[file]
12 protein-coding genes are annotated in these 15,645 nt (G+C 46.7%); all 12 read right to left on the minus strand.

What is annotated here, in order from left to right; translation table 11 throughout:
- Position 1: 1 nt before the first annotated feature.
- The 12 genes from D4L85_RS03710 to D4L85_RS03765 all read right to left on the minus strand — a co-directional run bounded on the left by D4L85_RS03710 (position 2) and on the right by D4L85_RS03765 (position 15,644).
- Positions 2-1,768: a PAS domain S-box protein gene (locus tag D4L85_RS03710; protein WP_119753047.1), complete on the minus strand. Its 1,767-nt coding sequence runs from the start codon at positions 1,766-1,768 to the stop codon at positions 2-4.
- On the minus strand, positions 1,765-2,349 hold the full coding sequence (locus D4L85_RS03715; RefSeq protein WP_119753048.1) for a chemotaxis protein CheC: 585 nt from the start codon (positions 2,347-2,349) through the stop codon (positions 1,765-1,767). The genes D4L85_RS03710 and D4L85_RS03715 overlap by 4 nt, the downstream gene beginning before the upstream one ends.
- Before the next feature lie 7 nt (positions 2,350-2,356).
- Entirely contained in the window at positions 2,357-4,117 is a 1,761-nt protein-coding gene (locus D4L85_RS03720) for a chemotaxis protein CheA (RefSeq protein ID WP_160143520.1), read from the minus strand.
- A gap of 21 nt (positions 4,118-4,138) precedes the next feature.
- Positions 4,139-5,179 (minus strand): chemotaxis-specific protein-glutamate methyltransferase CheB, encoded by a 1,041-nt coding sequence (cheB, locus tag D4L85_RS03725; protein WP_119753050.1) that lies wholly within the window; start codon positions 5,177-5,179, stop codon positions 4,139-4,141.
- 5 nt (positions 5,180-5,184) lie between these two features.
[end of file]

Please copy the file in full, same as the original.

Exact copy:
12 protein-coding genes are annotated in these 15,645 nt (G+C 46.7%); all 12 read right to left on the minus strand.

What is annotated here, in order from left to right; translation table 11 throughout:
- Position 1: 1 nt before the first annotated feature.
- The 12 genes from D4L85_RS03710 to D4L85_RS03765 all read right to left on the minus strand — a co-directional run bounded on the left by D4L85_RS03710 (position 2) and on the right by D4L85_RS03765 (position 15,644).
- Positions 2-1,768: a PAS domain S-box protein gene (locus tag D4L85_RS03710; protein WP_119753047.1), complete on the minus strand. Its 1,767-nt coding sequence runs from the start codon at positions 1,766-1,768 to the stop codon at positions 2-4.
- On the minus strand, positions 1,765-2,349 hold the full coding sequence (locus D4L85_RS03715; RefSeq protein WP_119753048.1) for a chemotaxis protein CheC: 585 nt from the start codon (positions 2,347-2,349) through the stop codon (positions 1,765-1,767). The genes D4L85_RS03710 and D4L85_RS03715 overlap by 4 nt, the downstream gene beginning before the upstream one ends.
- Before the next feature lie 7 nt (positions 2,350-2,356).
- Entirely contained in the window at positions 2,357-4,117 is a 1,761-nt protein-coding gene (locus D4L85_RS03720) for a chemotaxis protein CheA (RefSeq protein ID WP_160143520.1), read from the minus strand.
- A gap of 21 nt (positions 4,118-4,138) precedes the next feature.
- Positions 4,139-5,179 (minus strand): chemotaxis-specific protein-glutamate methyltransferase CheB, encoded by a 1,041-nt coding sequence (cheB, locus tag D4L85_RS03725; protein WP_119753050.1) that lies wholly within the window; start codon positions 5,177-5,179, stop codon positions 4,139-4,141.
- 5 nt (positions 5,180-5,184) lie between these two features.